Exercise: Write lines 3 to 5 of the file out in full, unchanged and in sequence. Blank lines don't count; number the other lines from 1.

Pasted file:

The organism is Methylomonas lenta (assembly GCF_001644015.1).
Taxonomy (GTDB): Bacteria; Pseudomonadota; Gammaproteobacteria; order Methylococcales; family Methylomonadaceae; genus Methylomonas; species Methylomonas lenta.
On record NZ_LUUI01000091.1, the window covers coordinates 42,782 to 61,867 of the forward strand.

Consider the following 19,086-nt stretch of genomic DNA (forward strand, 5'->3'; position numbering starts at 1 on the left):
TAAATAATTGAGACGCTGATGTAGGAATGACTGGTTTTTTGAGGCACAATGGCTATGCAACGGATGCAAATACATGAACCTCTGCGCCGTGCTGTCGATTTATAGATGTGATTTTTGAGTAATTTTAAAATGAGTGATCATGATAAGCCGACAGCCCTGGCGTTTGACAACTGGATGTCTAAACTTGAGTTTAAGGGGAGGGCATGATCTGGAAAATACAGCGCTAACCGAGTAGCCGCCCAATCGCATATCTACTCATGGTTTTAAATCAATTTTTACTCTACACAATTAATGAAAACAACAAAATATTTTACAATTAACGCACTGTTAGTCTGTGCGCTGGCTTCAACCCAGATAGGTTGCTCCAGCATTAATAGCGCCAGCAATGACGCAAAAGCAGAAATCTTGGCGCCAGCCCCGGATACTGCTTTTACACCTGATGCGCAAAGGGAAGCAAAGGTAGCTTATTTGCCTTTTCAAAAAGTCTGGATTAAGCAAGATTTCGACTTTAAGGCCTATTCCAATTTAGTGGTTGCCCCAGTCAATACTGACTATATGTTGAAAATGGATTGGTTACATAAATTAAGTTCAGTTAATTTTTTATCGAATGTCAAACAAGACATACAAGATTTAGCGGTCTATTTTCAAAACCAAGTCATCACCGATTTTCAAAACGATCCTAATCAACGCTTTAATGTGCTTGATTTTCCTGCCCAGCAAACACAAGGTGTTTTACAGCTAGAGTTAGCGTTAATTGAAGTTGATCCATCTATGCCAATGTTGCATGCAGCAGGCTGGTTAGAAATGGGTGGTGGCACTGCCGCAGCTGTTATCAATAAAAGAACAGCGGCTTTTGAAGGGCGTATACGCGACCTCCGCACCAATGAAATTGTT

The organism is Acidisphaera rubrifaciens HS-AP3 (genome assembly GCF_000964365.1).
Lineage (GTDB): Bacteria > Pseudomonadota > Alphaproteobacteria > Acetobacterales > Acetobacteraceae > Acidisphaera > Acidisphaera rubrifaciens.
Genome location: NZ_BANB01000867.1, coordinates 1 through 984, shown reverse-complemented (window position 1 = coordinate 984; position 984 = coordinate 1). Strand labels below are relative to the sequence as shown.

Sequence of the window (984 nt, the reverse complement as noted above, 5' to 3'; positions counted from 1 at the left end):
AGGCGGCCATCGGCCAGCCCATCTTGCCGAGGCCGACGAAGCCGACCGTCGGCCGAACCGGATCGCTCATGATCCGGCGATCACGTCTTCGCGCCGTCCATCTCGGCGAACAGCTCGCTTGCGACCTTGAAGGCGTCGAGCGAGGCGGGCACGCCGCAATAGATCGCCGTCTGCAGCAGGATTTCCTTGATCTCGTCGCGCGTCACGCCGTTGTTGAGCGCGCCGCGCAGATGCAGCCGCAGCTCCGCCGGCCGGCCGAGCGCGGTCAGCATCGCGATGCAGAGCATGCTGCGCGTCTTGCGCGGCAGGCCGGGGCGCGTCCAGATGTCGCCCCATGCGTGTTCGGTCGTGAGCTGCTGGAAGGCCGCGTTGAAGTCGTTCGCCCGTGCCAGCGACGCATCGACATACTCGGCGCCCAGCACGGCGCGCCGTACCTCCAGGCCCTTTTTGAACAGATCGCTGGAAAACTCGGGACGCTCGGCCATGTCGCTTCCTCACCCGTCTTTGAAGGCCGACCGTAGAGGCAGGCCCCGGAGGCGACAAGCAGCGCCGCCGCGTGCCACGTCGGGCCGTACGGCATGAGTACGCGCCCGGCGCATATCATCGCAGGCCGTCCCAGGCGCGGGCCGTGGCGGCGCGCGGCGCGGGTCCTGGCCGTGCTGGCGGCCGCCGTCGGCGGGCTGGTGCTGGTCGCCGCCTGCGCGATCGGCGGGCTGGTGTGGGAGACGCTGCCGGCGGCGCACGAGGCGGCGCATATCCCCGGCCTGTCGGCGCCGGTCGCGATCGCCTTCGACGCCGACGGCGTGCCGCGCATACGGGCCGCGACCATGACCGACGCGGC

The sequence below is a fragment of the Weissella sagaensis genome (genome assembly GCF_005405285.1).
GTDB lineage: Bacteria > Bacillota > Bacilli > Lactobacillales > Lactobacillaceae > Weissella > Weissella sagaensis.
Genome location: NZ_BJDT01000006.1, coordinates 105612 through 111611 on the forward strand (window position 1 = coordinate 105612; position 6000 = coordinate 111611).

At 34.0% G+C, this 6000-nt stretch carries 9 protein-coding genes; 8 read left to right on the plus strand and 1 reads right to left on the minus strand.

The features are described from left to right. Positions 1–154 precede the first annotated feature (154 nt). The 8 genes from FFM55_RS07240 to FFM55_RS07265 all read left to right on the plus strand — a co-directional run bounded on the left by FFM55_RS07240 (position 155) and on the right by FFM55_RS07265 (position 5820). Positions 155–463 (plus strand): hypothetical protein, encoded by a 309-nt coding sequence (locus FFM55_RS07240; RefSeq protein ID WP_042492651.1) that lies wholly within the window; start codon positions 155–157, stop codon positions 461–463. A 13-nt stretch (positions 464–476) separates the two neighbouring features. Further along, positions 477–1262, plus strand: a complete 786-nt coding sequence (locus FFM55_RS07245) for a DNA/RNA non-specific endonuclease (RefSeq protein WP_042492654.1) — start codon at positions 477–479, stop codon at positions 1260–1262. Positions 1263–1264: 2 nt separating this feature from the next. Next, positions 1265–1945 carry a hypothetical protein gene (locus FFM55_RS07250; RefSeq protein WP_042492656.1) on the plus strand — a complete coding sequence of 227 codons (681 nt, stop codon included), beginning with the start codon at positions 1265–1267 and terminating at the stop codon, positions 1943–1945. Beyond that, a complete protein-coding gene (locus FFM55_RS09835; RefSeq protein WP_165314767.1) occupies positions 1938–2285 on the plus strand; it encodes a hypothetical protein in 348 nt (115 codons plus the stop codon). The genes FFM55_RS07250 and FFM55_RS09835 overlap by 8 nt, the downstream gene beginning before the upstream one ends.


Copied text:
On record NZ_LUUI01000091.1, the window covers coordinates 42,782 to 61,867 of the forward strand.

Consider the following 19,086-nt stretch of genomic DNA (forward strand, 5'->3'; position numbering starts at 1 on the left):
TAAATAATTGAGACGCTGATGTAGGAATGACTGGTTTTTTGAGGCACAATGGCTATGCAACGGATGCAAATACATGAACCTCTGCGCCGTGCTGTCGATTTATAGATGTGATTTTTGAGTAATTTTAAAATGAGTGATCATGATAAGCCGACAGCCCTGGCGTTTGACAACTGGATGTCTAAACTTGAGTTTAAGGGGAGGGCATGATCTGGAAAATACAGCGCTAACCGAGTAGCCGCCCAATCGCATATCTACTCATGGTTTTAAATCAATTTTTACTCTACACAATTAATGAAAACAACAAAATATTTTACAATTAACGCACTGTTAGTCTGTGCGCTGGCTTCAACCCAGATAGGTTGCTCCAGCATTAATAGCGCCAGCAATGACGCAAAAGCAGAAATCTTGGCGCCAGCCCCGGATACTGCTTTTACACCTGATGCGCAAAGGGAAGCAAAGGTAGCTTATTTGCCTTTTCAAAAAGTCTGGATTAAGCAAGATTTCGACTTTAAGGCCTATTCCAATTTAGTGGTTGCCCCAGTCAATACTGACTATATGTTGAAAATGGATTGGTTACATAAATTAAGTTCAGTTAATTTTTTATCGAATGTCAAACAAGACATACAAGATTTAGCGGTCTATTTTCAAAACCAAGTCATCACCGATTTTCAAAACGATCCTAATCAACGCTTTAATGTGCTTGATTTTCCTGCCCAGCAAACACAAGGTGTTTTACAGCTAGAGTTAGCGTTAATTGAAGTTGATCCATCTATGCCAATGTTGCATGCAGCAGGCTGGTTAGAAATGGGTGGTGGCACTGCCGCAGCTGTTATCAATAAAAGAACAGCGGCTTTTGAAGGGCGTATACGCGACCTCCGCACCAATGAAATTGTT